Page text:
By Dominic Messier, Founder, Editor and Gold Rush Enthusiast
As one of the few films to be released before the global pandemic, Chris Sanders’ first live-action film based on Jack London’s timeless tale of a dog’s adventures as he is thrust into the Northern wilds during the 1890s, didn’t get its fair shake at the box office, not to use a canine pun.
Which is a shame, given that, with its scenic and diverse intermix of CGI and live-action, helped along by a willing cast, The Call of the Wild checks off all the boxes in the makings of a tale of survival, independence and personal growth, as seen through the eyes of a loyal pup who went on to find himself and his purpose in the wintry North.
The 19th Century is slowly drawing to a close, and North America is caught up in the Gold Rush fever, with countless prospectors headed to the frozen climes of the Yukon in search of riches.
Buck, a rambunctious St-Bernard/Scotch Collie mix, is living with his family and master in a quaint California town, until he’s kidnapped one night to be sold off into dog sled existence up North, where sled labor is hard to come by with the shortage of canines.
The beleaguered Buck is beaten and mistreated until he is obtained by benevolent mail courier Perrault (Omar Sy) and his companion Françoise (Cara Gee), in an attempt to have their pack of sled dogs make the 500-mile mail run journey under deadline, or the first time.
After several successful runs, the mail route ends due to the innovation of the telegraph, forcing the sale of Buck and his canine companions to a selfish and cruel man named Hal (Dan Stevens), a ruthless individual with his sights set on gold riches. Further mistreatment is avoided when a solitary outdoors man named John Thornton (Harrison Ford) steps in to save Buck from potential torture, leading the pair to head off into unknown territory, leaving civilization and its troubles behind.
It’s out there that both man and dog discover themselves and how to make peace with their past, all while learning the importance of what truly matters in life.
Though this remake’s narrative has its share of tweaks and changes in order to allow for a family-friendly experience, there’s just enough here to make the film passable, thanks to impressive CGI-work on the Buck character, which allowed not only a wider range of emotion, but also avoided questionable practices of late by Hollywood standards, following a string of dog-based flicks featuring live canines.
A gruff voice-over narration by Harrison Ford helps glue the story together, despite a cast of characters that with few exceptions lack nuance. Heroes and villains are as obvious as can be (Downton Abbey‘s Dan Stevens even sports a very twirl-able dastardly mustache) and much of the running time tips in favor of the Buck/Thornton dynamic, thanks to the undeniable chemistry between screen veteran Ford and great work by motion capture actor Terry Notary, who helps convey a wide scope of emotion through the illusion of CGI graphics which only enhance the experience, here.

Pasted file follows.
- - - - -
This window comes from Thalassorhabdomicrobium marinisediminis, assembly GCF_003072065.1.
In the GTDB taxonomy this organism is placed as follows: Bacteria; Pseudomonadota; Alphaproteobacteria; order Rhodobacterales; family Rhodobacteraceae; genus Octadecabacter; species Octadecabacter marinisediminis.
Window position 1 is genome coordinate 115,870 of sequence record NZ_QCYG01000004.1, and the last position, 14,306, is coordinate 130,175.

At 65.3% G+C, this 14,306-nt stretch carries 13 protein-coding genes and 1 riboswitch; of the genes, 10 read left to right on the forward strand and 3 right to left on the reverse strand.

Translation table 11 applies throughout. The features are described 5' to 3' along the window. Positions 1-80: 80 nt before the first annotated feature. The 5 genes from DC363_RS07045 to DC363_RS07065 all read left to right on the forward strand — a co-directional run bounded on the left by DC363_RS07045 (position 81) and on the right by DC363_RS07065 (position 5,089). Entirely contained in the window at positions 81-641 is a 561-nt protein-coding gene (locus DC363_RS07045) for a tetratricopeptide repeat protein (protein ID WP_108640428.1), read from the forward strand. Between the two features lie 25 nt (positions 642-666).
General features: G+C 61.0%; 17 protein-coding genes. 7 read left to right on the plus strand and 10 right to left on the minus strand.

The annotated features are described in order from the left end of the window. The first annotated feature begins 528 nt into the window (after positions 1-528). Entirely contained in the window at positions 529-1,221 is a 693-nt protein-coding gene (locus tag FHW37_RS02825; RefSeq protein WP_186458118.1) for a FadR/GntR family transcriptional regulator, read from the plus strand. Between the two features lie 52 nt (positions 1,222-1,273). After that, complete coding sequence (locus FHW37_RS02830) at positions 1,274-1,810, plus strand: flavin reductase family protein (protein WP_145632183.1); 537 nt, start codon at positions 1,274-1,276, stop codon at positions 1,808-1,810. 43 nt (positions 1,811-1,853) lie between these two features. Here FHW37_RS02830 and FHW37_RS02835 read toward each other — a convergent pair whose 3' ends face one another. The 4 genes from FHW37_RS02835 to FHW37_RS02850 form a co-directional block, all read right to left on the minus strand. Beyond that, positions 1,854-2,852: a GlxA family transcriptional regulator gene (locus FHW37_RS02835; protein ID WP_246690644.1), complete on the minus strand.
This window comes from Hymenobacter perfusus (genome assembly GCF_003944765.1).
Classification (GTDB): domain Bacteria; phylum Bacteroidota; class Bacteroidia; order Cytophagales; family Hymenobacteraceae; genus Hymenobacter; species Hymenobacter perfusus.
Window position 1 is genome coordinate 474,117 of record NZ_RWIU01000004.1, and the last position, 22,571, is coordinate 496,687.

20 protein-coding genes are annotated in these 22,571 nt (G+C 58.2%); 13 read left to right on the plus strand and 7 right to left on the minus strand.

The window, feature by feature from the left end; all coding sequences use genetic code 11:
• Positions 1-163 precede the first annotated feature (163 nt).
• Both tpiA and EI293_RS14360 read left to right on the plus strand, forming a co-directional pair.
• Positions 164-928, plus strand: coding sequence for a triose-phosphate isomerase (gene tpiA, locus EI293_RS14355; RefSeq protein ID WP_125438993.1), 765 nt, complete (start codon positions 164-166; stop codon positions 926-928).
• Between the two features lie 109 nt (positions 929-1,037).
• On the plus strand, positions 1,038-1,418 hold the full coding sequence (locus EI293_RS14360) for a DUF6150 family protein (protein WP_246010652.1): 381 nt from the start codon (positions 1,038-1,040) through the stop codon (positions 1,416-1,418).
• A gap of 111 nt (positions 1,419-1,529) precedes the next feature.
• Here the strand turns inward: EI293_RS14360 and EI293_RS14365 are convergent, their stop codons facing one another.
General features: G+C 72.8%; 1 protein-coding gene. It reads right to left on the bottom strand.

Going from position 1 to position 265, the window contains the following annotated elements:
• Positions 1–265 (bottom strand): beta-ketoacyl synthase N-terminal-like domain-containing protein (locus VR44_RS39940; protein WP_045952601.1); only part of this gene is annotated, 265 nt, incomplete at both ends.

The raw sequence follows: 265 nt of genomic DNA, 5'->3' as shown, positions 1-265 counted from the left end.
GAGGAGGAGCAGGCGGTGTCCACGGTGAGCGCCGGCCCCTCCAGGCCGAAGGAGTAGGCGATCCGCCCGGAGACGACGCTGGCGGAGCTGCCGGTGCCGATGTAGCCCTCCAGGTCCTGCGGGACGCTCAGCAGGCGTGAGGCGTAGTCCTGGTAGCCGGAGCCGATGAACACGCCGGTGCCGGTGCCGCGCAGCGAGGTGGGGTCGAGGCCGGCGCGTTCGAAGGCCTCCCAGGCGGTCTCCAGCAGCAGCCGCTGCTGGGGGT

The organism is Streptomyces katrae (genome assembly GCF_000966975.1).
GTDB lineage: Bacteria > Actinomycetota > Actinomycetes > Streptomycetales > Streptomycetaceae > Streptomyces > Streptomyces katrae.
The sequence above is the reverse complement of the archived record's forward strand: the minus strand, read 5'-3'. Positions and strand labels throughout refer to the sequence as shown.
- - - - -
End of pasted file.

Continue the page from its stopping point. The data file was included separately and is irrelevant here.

Marvelously generated vistas of the Great North help sell the familiar story, a pretty decent try by a filmmaker, writer and artist who up until now was mostly for his animated pedigree, with titles like Lilo and Stitch, How to Train Your Dragon and The Croods.
Through a different type of animation, Sanders succeeds where so many on-set trainers and Benji-wranglers had failed before, that of managing a believable and endearing interaction between man and dog, without falling back on the master/puppy dynamic.
While we weren’t able to obtain a physical review copy due to the restricted Covid-19 measures in place, we can confirm that the Blu-Ray offers some insightful glimpses into the physical work done by Terry Notary in conveying canine behavior, while another feature offers a look into how the producers managed to digitally recreate much of the backdrop of this period piece, despite having never left the California production area.
A worthwhile escape from our current woes, giving us a chance (albeit a CGI-laden one) to hearken back to exploration days, The Call of the Wild won’t be reinventing the genre by any stretch of the imagination, but it’s sure to lighten your mood by introducing an expressive four-legged hero whose perseverance and determination only outweigh his empathetic good-naturedness.
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